A Braille printer using Lego developed by an Indian-American boy

A
13-year-old of Indian origin has created a low-cost Braille printer using Lego
Mindstorms. With backing from Intel, he has now started his own company to
produce the device. In Silicon Valley, it’s never too early to become an
entrepreneur. The California eighth grader has launched a company to develop
low-cost machines to print Braille, the tactile writing system for the visually
impaired. Tech giant Intel recently invested in his startup, Braigo Labs. Shubham
built a Braille printer with a Lego robotics kit as a school science fair
project last year after he asked his parents a simple question: How do blind
people read? “Google it,” they told him. Shubham then did some online research
and was shocked to learn that Braille printers, also called embossers, cost at
least $2,000 ­ too expensive for most blind readers, especially in developing
countries.

Shubham
Banerjee, right, works on his lego robotics braille printer as his dad Neil
sets up a current computer version of the printer at home in Santa Clara, Calif. (Photo Credit:AP Photo/Marcio Jose Sanchez)

“I just thought that price should not be
there. I know that there is a simpler way to do this,” said Shubham, who
demonstrated how his printer works at the kitchen table where he spent many
late nights building it with a Lego Mindstorms. Shubham wants to develop a
desktop Braille printer that costs around $350 and weighs just a few pounds,
compared with current models that can weigh more than 20 pounds. The machine
could be used to print Braille reading materials on paper, using raised dots
instead of ink, from a personal computer or electronic device.

“My
end goal would probably be having most of the blind people… using my Braille
printer,” said Shubham. After the “Braigo“ ­ a name that combines Braille and
Lego ­ won numerous awards and enthusiastic support from the blind community,
Banerjee started Braigo Labs last summer with an initial $35,000 investment
from his dad. “We as parents started to get involved more, thinking that he’s
on to something and this innovation process has to continue,” said his father,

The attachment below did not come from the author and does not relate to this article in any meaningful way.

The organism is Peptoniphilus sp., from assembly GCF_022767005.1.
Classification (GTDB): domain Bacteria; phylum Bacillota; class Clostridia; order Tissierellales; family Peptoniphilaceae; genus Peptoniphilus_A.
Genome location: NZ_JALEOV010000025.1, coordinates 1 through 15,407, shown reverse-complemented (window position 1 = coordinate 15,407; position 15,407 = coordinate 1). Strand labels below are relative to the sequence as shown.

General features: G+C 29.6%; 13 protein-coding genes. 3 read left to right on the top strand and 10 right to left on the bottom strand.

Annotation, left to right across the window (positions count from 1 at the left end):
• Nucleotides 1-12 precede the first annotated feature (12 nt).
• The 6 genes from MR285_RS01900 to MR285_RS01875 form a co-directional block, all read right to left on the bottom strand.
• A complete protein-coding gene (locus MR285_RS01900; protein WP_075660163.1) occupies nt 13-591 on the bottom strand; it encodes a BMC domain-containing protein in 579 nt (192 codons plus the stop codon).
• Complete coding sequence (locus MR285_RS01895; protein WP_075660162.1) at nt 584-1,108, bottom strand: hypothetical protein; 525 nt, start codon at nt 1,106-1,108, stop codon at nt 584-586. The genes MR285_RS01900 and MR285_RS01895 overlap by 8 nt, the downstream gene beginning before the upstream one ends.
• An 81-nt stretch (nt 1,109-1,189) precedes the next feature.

Niloy Banerjee, an engineer who works for Intel.

Shubham
used the money to build a more sophisticated version of his Lego-based printer
using an off-the-shelf desktop printer and a newly released Intel computer
chip. The new model, Braigo 2.0, can translate electronic text into Braille
before printing. Intel executives were so impressed with Shubham’s printer that
in November they invested an undisclosed sum in his startup.

“He’s
solving a real problem, and he wants to go off and disrupt an existing
industry. And that’s really what it’s all about,” said Edward Ross, director of
Inventor Platforms at Intel. Braigo Labs is using the money to hire
professional engineers and advisers to help design and build Braille printers
based on Shubham’s ideas. The company aims to have a prototype ready for blind
organisations to test this summer and have a Braigo printer on the market later
this year, Niloy Banerjee said.

“This
Braille printer is a great way for people around the world who really don’t
have many resources at all to learn Braille and to use it practically,“ said
Henry Wedler, who is blind and working on a doctorate in chemistry at the
University of California, Davis. Wedler has become an adviser to Braigo Labs. An
affordable printer would allow the visually impaired readers to print out
letters, household labels, shopping lists and short reading materials on paper
in Braille, said Lisamaria Martinez, community services director at the San
Francisco Lighthouse for the Blind, a nonprofit center that serves the visually
impaired and prints Braille materials for public agencies.

“I
love the fact “hat a young person is thinking about a community that is often
not thought about,” said Martinez, who is visually impaired. Shubham is too
young to be CEO of his own company, so his mother has taken the job, though she
admits she wasn’t too supportive when he started the project. “I’m really proud
of Shubham. What he has thought, I think most adults should have thought about
it,” Malini Banerjee said. “And coming out of my 13-year-old, I do feel very
proud.” (Source: AP)

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